She smiled at him, then stretched, the stretch traveling all the way up her spine until it ended in a toothy yawn. “I appreciate your getting up this early, Timmy Joe. I usually find this is the best time of the day to get some peace.”
She tossed her head, rolling it around on her neck, and Timmy Joe felt a twinge of envy. He’d thought he was laid-back, but she carried herself with a peace that made her seem beyond them all — somehow… above them, even when she wasn’t levitating. He wasn’t sure he’d ever really get it. But that was no way to think. After all, he was here to learn.
“Breathe,” she said simply. He did — that was easy enough.
After a pause, she added, “And breathe.”
And after a bit longer, once again: “And breathe.”
And so on. After a few more minutes of this, Abra added, “Relax.” The word seemed to be its own magic spell; Timmy Joe was already relaxed, but now felt like he’d been dipped in a hot tub.
“No thought,” Abra went on. “Empty your mind.”
Timmy Joe perked up a little at that. “That hain’t never been hard, Miz Abra. Ah always think slow. Ah was hopin’ y’all’d teach me how t’ con-cen-trate.”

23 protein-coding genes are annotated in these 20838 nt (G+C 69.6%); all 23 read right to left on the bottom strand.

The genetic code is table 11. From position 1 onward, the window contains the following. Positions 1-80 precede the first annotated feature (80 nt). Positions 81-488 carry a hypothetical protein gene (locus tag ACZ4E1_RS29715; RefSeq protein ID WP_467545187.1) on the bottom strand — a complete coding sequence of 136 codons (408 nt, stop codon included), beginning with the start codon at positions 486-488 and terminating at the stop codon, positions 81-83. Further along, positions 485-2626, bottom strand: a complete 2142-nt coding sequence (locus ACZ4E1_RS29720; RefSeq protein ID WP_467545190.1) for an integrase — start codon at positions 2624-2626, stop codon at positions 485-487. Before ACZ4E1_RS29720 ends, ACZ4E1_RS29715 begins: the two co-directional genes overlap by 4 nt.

“That will come, my friend. But don’t be so self-conscious. There are no judgments here.” Abra had levitated off the rooftop, ever so slightly. “I want you to think of the favorite place you told me about. That fishing hole, in the swamp. Can you see it?”
“Wahl… no, ah mean, it’s thar, and ah’m here. Ah cain’t.”
“Close your eyes, Timmy Joe.”
Timmy Joe did his best. And he got flickers in his mind, glimpses of the way it had been, back in the fishing hole, back when his life was still truly carefree, back before he felt like he had joined a race against the whole world. The way the sunlight glinted off the marsh water. The smell of the mud on his boots. The dragonflies.
“Enjoy this moment. Savor it. Let it stretch.”
Timmy Joe sat, seemingly as contemplative as the Bruddha. Abra (she was trying to get her friends to call her Felina, but only Rodney seemed to be taking the hint) eyed him with the satisfaction of the sensei seeing poetry in the moves of the student.
Her satisfaction was dimmed only slightly as Timmy Joe slumped over and began snoring.
“It’s a peaceful sleep,” she murmured softly. “That’s a start.”